With my confidence waning, I feel the darkness closing in around me. “Where are you, my Lord? I need to hear your voice and sense your spirit near me.” Still, no sound, no action, no restoration. I am not sure how I can continue to keep the faith when all around me is blackness. I ask once again, “Where are you promised, Messiah? Speak tenderly into my heart and create in me the joy of my salvation.”
Maybe there is something that I do not know. Could it be that Jesus has a plan that is better than I expected? Of course, he will rain as the Messiah when we least expect it. This realization is my candle in unexpected darkness. The flicker of the light of hope shines so that we will know that the story is far from over. In my brokenness, I will still shout your glory, oh Lord.
He arrives on the back of a donkey, and nothing happens. We paraded down the street, waiting and hoping to reestablish God’s authority over the land. I am a little nervous that Jesus may not be who he claims to be. I cannot give up hope just yet. There is still time to overthrow the whole system and declare himself King of the Jews. I wish he would make his move sooner rather than later. “Defeat our enemies and restore your people, Oh Lord!”
For now, I will not give in to defeat. I will hold my head high, knowing that the Messiah will reveal himself at the right time. Until that moment, I stand here in the knowledge that the Divine will serve holy justice to those who continue to suppress the chosen people of the Lord. So, let us patiently wait that hope is right around the corner, and restorative life is not a long way off. My spirit raises, pleading, “Come, holy Jesus, and renew the face of the earth.”
Today we celebrate the arrival of the Messiah. He is in Jerusalem now, so we wait for him to show his authority over the Romans. God will be with him, and in one fail swoop, he will reclaim the land for us, his chosen people. We show him pride and eagerly wave palms to celebrate the entrance of a King! How he smiles and waves at us, assuring us all will be made right soon. The excitement in the air is so thick that I can hardly breathe. I witnessed the chosen messenger from God in the flesh.
For many years we waited for this moment when the world would experience the splendor of God, unleashed on a world desperate to hear good news. The bright light that surrounds him is out of this world. Words fail me to describe such incredible beauty. It is neither sun nor moon, but a radiance unique unto him. It is easy to see why so many people place their trust in this man. His whole personhood illumines the Divine. Through the joy of this moment, we step on sacred ground, holy and set apart for all to see.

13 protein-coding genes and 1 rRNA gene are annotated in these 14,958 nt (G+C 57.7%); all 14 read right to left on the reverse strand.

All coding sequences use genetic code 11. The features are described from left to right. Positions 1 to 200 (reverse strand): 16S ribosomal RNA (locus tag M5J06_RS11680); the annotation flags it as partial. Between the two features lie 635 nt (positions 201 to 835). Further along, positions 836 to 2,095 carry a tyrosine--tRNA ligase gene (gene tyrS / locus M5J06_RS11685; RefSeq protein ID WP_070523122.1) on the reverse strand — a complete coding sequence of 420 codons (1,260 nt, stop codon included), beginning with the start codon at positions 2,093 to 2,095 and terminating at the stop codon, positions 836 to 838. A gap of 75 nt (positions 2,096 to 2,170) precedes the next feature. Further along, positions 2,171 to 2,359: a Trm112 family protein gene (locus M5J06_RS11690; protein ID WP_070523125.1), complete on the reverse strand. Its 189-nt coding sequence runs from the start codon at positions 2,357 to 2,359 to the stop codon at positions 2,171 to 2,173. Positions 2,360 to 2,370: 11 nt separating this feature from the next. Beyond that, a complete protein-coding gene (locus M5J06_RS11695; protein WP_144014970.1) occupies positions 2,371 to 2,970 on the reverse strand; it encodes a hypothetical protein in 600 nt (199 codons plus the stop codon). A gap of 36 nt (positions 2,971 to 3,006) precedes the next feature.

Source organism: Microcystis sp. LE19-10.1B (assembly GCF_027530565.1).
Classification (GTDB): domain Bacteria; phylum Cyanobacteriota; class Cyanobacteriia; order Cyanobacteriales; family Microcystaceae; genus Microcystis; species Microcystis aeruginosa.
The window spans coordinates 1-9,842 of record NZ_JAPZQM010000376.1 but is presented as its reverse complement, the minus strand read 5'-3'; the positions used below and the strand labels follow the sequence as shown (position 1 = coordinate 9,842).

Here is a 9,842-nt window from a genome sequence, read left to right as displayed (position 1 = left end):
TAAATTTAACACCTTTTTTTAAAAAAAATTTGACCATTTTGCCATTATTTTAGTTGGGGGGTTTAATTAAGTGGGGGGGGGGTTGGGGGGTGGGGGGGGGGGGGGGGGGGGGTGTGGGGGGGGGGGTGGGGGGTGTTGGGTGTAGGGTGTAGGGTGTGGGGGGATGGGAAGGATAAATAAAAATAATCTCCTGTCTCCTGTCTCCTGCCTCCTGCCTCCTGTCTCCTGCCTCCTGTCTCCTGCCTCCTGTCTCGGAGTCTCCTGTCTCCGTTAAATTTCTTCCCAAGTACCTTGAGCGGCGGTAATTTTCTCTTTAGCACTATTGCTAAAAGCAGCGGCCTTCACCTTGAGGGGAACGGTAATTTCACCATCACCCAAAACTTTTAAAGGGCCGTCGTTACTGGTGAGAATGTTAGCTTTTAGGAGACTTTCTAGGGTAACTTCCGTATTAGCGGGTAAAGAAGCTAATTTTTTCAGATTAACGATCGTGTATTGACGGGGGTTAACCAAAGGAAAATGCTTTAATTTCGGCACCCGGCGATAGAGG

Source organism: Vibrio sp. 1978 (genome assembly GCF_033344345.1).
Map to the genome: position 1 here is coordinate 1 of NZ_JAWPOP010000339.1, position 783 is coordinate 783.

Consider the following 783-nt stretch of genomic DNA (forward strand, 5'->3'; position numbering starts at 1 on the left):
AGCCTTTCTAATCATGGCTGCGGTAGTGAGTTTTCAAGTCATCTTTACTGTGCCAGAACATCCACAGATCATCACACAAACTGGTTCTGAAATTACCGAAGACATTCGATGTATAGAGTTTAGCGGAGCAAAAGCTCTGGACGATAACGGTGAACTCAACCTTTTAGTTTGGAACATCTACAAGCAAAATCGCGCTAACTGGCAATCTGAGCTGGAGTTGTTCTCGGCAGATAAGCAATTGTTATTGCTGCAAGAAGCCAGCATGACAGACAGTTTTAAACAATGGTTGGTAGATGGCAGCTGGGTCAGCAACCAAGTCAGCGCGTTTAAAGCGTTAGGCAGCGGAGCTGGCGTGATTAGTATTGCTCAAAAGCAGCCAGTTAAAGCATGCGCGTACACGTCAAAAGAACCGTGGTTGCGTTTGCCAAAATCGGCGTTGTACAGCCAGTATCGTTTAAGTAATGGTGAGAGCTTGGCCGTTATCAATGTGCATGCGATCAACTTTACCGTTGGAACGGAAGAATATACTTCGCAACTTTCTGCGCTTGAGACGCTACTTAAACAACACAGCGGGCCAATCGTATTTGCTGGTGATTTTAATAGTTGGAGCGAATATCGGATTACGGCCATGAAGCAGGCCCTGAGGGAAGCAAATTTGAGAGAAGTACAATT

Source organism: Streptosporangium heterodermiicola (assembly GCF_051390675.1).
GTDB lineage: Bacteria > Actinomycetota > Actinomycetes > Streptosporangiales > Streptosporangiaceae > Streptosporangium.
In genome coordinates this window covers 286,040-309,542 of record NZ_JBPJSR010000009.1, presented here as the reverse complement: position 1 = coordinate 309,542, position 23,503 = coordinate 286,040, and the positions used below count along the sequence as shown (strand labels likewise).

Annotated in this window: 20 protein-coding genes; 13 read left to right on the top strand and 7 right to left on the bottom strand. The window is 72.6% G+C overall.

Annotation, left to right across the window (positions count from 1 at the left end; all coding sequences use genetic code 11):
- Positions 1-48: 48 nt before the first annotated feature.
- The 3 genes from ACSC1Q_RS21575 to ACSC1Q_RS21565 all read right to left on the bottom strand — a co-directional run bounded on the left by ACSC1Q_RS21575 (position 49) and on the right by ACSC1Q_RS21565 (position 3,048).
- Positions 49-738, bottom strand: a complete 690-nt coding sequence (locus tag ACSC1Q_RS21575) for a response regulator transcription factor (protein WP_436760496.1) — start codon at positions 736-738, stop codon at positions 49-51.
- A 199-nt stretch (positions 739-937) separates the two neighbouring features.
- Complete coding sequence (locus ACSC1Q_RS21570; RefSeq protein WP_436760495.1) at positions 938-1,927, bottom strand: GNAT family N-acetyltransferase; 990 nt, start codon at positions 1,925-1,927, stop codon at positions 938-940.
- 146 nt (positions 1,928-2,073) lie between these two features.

I stand there, looking out at the many faces welcoming him into Jerusalem. Will this feeling of adoration continue to the ultimate revelation of his divinity? I cannot say, but I know that there is a feeling of hope in the air. For now, let us feast and remain steadfast in our joy for what the future brings. Today is the beginning of the end for the Romans. Let us celebrate the good news of this day.
Any other year Ash Wednesday would begin with a solemn service in the sanctuary, complete with the dispensation of ashes followed by Communion’s observance. Unfortunately, this is not the typical run of the meal year, where we celebrate customs in quite the same way. COVID-19 is still a large part of the conversation, and we do not worship in the sanctuary. This past year brought a new thought to our church. We had to reimagine worship while in a pandemic. I hope that, upon closer inspection, we may continue with some of the good things that came out of this horrible time in our history.
One way we approach Ash Wednesday this year is not to dispense ashes on our foreheads. Instead, each family will receive some ashes in a small container. They should set them in a prominent place in the home, office, or car. When someone catches a glimpse of the ashes, they remember that they are human, and their bodies will be laid to rest, back in the dust. They hold fast to the promise that the perfect lies within each heart will find its way back to the Creator. The image of God that lived within us from the very beginning carries our souls back home. Perfect must return to perfect.
On this first day of Lent, let us be grateful for our Creator, who gave us life. Traditionally, this day is a somber one, but let us create a new way of looking at things. Could we transform this day into a time to express our joy for taking an active part in this world? Imagine how the heaviness of this day may give way to a celebration. Lent is a time to reflect on mortality, but never does it say that we must stop living. I hope that we turn our thoughts to places of hope and a remembrance that we journeyed through some very dark times. We celebrate that we have seen a great light.